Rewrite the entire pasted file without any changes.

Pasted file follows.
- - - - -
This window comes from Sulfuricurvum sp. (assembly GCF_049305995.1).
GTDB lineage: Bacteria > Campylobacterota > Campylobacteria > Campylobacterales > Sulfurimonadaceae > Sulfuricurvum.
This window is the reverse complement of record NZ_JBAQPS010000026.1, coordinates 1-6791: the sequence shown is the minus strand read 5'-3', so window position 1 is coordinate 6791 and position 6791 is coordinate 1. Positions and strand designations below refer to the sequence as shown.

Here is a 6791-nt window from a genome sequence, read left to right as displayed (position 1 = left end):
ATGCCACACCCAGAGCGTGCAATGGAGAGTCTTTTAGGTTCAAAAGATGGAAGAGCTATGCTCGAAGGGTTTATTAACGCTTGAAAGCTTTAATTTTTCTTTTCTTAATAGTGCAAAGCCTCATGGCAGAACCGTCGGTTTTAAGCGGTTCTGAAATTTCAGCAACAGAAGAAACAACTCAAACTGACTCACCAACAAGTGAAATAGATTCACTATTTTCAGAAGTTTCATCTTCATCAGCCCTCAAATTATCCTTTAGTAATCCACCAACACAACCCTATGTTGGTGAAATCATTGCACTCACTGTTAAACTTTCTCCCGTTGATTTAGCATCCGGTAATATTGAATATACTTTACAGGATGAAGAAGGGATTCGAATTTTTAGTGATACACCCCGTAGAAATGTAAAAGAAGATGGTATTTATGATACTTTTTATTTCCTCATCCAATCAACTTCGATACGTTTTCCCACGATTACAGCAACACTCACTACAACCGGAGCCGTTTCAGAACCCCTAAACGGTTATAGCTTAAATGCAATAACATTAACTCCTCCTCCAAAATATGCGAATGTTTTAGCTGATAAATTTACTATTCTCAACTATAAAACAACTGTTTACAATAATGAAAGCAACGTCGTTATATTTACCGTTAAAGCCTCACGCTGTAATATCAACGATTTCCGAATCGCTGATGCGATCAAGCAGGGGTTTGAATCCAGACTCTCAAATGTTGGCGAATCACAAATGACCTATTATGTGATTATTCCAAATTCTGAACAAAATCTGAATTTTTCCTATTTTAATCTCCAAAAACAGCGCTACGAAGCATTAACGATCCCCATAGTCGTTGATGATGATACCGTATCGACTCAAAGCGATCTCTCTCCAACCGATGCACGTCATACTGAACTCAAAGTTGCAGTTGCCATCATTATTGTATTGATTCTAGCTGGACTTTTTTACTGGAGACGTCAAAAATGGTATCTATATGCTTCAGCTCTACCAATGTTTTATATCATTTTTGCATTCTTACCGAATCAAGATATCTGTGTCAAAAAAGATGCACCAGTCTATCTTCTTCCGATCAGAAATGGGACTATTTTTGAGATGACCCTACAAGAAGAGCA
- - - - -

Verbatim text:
This window comes from Sulfuricurvum sp. (assembly GCF_049305995.1).
GTDB lineage: Bacteria > Campylobacterota > Campylobacteria > Campylobacterales > Sulfurimonadaceae > Sulfuricurvum.
This window is the reverse complement of record NZ_JBAQPS010000026.1, coordinates 1-6791: the sequence shown is the minus strand read 5'-3', so window position 1 is coordinate 6791 and position 6791 is coordinate 1. Positions and strand designations below refer to the sequence as shown.

Here is a 6791-nt window from a genome sequence, read left to right as displayed (position 1 = left end):
ATGCCACACCCAGAGCGTGCAATGGAGAGTCTTTTAGGTTCAAAAGATGGAAGAGCTATGCTCGAAGGGTTTATTAACGCTTGAAAGCTTTAATTTTTCTTTTCTTAATAGTGCAAAGCCTCATGGCAGAACCGTCGGTTTTAAGCGGTTCTGAAATTTCAGCAACAGAAGAAACAACTCAAACTGACTCACCAACAAGTGAAATAGATTCACTATTTTCAGAAGTTTCATCTTCATCAGCCCTCAAATTATCCTTTAGTAATCCACCAACACAACCCTATGTTGGTGAAATCATTGCACTCACTGTTAAACTTTCTCCCGTTGATTTAGCATCCGGTAATATTGAATATACTTTACAGGATGAAGAAGGGATTCGAATTTTTAGTGATACACCCCGTAGAAATGTAAAAGAAGATGGTATTTATGATACTTTTTATTTCCTCATCCAATCAACTTCGATACGTTTTCCCACGATTACAGCAACACTCACTACAACCGGAGCCGTTTCAGAACCCCTAAACGGTTATAGCTTAAATGCAATAACATTAACTCCTCCTCCAAAATATGCGAATGTTTTAGCTGATAAATTTACTATTCTCAACTATAAAACAACTGTTTACAATAATGAAAGCAACGTCGTTATATTTACCGTTAAAGCCTCACGCTGTAATATCAACGATTTCCGAATCGCTGATGCGATCAAGCAGGGGTTTGAATCCAGACTCTCAAATGTTGGCGAATCACAAATGACCTATTATGTGATTATTCCAAATTCTGAACAAAATCTGAATTTTTCCTATTTTAATCTCCAAAAACAGCGCTACGAAGCATTAACGATCCCCATAGTCGTTGATGATGATACCGTATCGACTCAAAGCGATCTCTCTCCAACCGATGCACGTCATACTGAACTCAAAGTTGCAGTTGCCATCATTATTGTATTGATTCTAGCTGGACTTTTTTACTGGAGACGTCAAAAATGGTATCTATATGCTTCAGCTCTACCAATGTTTTATATCATTTTTGCATTCTTACCGAATCAAGATATCTGTGTCAAAAAAGATGCACCAGTCTATCTTCTTCCGATCAGAAATGGGACTATTTTTGAGATGACCCTACAAGAAGAGCA